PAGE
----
ARU integrity boss named interim Brumbies CEO

Beth Newman Profile
by Beth Newman

ARU integrity manager Phil Thomson is set to serve as the Brumbies interim CEO, as they begin the search for a new permanent boss.

The former police detective was a long-time Wallabies team manager, before heading up ARU integrity for the first time in 2014.

Brumbies chairman Rob Kennedy said the move would enable current leaders to do their jobs without having to shoulder any extra burden, amid reports that coach Stephen Larkham was taking on player contracting after the departure of Michael Jones.

Kennedy said Thomson was an obvious choice for the role.

“He has an impeccable reputation in the game locally, nationally and internationally. He is a safe pair of hands and exactly what we need given the recent turbulence in our organisation," he said.

“At the professional level, we need Stephen Larkham dedicating all of his attention to coaching the team."

Phil Thomson was Wallabies team manager from 2001-2010. Photo: Getty ImagesBefore Thomson's appointment, Brumbies general manager of community rugby Craig Leseberg was holding down the position, but Kennedy said this would relieve him of the extra responsibilities.

"Craig Leseberg and (commercial operations manager) Simon Chester have important full-time roles in community rugby and on the commercial pillars of the business, so I’m sure they will value being able to draw on Phil’s experience in the game.”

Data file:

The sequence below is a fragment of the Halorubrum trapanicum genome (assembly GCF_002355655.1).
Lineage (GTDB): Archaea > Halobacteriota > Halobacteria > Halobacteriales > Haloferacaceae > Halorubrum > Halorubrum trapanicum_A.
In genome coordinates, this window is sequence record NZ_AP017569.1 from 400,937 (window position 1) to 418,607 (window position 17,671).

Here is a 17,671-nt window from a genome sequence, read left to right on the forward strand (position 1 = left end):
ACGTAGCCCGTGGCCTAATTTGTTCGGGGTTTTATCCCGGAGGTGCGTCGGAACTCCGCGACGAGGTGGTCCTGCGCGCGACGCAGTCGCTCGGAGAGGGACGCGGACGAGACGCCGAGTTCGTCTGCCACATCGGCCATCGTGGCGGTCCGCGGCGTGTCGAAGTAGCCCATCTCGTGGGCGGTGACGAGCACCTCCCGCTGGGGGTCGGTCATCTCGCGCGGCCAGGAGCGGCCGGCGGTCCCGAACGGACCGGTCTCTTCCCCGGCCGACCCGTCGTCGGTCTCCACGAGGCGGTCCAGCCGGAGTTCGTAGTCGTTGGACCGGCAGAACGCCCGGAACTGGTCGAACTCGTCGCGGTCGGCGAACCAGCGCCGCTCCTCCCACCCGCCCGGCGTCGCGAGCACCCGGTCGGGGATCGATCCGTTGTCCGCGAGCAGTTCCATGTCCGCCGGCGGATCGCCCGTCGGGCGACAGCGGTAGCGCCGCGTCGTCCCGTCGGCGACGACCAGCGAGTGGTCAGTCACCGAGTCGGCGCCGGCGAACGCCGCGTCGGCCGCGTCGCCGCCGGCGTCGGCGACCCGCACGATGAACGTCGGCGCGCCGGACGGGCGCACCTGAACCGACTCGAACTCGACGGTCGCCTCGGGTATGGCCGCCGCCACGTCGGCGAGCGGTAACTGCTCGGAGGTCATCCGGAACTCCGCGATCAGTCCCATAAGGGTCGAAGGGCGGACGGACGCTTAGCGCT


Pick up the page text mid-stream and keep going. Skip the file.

“The Board has enjoyed tremendous support from Bill Pulver and the ARU board over the last few weeks. Their offer and our acceptance of Phil Thomson’s services is much appreciated”.

Thomson, who grew up in Canberra, worked in the Australian Federal Police for 14 years in the city and was Brumbies team manager from 1996-2001, said he wanted to bring stability to the club, an element that is sorely needed after a tumultuous month of off-field drama.

“My focus is to offer some stability and guidance to staff and key stakeholders.  A key part of my role will be to work with the executive team to manage the day to day operations of the organisation and bring the Rugby community together as we move towards the back-end of the Super Rugby season and look towards 2017,” he said.

When announcing Jones's departure last week, Kennedy said the search for a long-term CEO would take up to six months, with the club keen to end the revolving door of club bosses that the Brumbies have seen in the past three years.